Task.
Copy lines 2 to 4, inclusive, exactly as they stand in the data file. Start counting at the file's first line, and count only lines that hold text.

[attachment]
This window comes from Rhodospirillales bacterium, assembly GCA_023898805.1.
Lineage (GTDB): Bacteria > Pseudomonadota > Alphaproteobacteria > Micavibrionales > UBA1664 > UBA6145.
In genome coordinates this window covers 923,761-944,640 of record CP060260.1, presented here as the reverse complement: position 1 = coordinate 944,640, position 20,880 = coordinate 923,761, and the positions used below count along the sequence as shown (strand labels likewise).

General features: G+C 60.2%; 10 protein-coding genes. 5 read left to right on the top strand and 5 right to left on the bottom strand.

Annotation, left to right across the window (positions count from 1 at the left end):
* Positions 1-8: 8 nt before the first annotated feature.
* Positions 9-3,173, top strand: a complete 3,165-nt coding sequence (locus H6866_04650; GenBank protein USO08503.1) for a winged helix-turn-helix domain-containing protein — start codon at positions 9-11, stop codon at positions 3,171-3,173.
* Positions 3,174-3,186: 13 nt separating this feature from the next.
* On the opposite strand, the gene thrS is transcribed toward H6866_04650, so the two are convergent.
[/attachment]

Lineage (GTDB): Bacteria > Pseudomonadota > Alphaproteobacteria > Micavibrionales > UBA1664 > UBA6145.
In genome coordinates this window covers 923,761-944,640 of record CP060260.1, presented here as the reverse complement: position 1 = coordinate 944,640, position 20,880 = coordinate 923,761, and the positions used below count along the sequence as shown (strand labels likewise).

General features: G+C 60.2%; 10 protein-coding genes. 5 read left to right on the top strand and 5 right to left on the bottom strand.